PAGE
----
STATE TAXES ON REMOTE WORK & INHERITED IRAS
Working from home continues to be common 2+ years into the COVID-pandemic and many are suggesting it will increase over the next few years, especially since it can be so appealing to employees. And while remote work has become more accepted among employers, employees need to recognize that working for a business that is located in one state while living in another could create tax challenges.
In theory, remote employees could save on taxes by relocating to a low-tax state, but the taxation challenges are not simple and states are starting to be more aggressive in their taxation of non-resident workers based on employer location. And as states struggle with fiscal shortfalls, we can expect many states to step-up their efforts too.
As a general rule of thumb, workers pay income tax to their state of residence. So, if a taxpayer who lives and works in State X. (where the income tax rate is 8.6%) opts to work remotely from State Y (where there is no state income tax), the taxpayer avoids the income tax altogether. However, some remote workers will end up paying taxes in two states instead of one, possibly doubling their tax burden.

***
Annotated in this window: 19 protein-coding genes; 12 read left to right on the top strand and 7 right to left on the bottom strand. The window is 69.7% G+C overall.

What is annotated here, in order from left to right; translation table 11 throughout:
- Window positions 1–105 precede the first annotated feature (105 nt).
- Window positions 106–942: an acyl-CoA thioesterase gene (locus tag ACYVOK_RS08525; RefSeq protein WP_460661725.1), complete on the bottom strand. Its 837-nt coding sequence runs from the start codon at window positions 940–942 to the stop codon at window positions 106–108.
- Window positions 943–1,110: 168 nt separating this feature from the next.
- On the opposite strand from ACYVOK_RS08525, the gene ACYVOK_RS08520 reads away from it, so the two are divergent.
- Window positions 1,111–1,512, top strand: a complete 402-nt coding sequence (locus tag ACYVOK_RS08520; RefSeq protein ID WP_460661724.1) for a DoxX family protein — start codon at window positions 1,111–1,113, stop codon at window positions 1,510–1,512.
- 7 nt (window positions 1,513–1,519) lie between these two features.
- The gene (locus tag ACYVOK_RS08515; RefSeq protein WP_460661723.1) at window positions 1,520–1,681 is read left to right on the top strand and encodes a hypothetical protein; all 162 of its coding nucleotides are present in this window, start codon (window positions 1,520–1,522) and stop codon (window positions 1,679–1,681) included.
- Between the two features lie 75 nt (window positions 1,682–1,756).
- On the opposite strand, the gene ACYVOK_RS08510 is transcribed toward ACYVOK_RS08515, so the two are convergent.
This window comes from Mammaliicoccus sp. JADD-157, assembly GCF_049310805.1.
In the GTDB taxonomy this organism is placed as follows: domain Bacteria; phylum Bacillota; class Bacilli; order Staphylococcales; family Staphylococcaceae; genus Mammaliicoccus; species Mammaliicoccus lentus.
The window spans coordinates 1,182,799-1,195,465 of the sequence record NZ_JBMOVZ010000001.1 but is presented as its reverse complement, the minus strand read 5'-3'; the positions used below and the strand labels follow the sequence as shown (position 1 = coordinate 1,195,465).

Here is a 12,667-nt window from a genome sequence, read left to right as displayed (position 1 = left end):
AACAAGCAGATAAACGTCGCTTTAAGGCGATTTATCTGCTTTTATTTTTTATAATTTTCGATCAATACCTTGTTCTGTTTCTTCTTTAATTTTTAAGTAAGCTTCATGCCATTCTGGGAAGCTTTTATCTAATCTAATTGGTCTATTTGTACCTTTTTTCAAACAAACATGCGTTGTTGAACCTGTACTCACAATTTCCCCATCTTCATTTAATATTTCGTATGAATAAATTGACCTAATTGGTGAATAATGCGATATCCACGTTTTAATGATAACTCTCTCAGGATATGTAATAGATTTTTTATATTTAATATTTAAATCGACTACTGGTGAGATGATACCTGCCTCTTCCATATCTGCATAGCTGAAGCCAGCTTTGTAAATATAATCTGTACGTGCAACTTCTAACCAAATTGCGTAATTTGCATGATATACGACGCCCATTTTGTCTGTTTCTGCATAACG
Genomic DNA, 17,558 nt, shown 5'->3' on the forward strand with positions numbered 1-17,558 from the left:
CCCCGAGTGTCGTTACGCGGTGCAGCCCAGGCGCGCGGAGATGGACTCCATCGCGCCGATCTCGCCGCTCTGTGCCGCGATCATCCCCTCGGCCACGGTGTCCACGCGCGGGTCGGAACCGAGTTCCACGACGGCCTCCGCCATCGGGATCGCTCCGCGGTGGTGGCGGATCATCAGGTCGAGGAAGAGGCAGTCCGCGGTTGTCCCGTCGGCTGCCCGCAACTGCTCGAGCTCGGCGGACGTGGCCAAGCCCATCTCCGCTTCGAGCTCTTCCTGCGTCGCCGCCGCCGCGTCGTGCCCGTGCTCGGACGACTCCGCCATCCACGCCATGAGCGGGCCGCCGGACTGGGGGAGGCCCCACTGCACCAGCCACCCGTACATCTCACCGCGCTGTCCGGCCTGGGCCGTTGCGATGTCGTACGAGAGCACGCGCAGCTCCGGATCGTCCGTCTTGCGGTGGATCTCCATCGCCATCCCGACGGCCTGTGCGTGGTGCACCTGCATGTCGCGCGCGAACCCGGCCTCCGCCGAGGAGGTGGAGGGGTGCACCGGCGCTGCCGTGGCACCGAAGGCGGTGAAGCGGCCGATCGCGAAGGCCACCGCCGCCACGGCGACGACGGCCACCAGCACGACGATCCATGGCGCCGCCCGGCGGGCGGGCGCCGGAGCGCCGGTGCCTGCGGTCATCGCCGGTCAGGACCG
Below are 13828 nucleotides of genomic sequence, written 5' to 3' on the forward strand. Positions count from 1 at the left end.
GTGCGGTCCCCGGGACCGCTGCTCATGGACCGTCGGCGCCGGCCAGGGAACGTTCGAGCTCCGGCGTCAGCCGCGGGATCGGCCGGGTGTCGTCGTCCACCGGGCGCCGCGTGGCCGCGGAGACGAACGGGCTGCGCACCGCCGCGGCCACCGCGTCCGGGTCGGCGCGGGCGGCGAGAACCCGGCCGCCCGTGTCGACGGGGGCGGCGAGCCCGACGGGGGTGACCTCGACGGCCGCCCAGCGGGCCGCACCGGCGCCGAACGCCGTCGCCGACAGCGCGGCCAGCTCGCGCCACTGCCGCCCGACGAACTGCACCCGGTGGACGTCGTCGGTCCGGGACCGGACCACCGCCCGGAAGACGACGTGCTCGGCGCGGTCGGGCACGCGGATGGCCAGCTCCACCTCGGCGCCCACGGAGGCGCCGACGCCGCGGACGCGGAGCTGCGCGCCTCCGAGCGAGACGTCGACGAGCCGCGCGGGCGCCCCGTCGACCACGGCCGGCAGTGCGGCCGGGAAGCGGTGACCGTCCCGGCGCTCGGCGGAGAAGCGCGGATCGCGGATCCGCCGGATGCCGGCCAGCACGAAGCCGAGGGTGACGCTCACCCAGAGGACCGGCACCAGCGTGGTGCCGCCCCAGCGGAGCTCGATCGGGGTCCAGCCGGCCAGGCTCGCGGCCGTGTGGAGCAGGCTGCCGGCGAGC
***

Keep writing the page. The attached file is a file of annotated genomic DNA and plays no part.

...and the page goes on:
For example, remote employees whose companies are based in Arkansas, Connecticut, Delaware, Massachusetts, Nebraska, New York, and Pennsylvania will incur a tax liability in both their state of residence as well as in the state in which their employer is located. And in these 7 states, the employee does not need to ever even travel to the state where their employer’s office is located to generate a tax liability.
It’s true that often times an employee’s home state might give a credit for any taxes paid to another state, but those credits vary from state to state. Further, if one state’s tax rate is higher than another, the credits are not always one-to-one.
Every state has its own tax code that determines the extent to which your remote work will affect your tax liability, so make sure you know the rules. And seek a tax professional’s help to be sure.
What Do You Need To Know About Inherited IRAs?
The rules pertaining to Individual Retirement Account (IRA) beneficiaries can be complicated. Here is a quick look at the limitations the Internal Revenue Service (IRS) places on the beneficiaries of IRAs.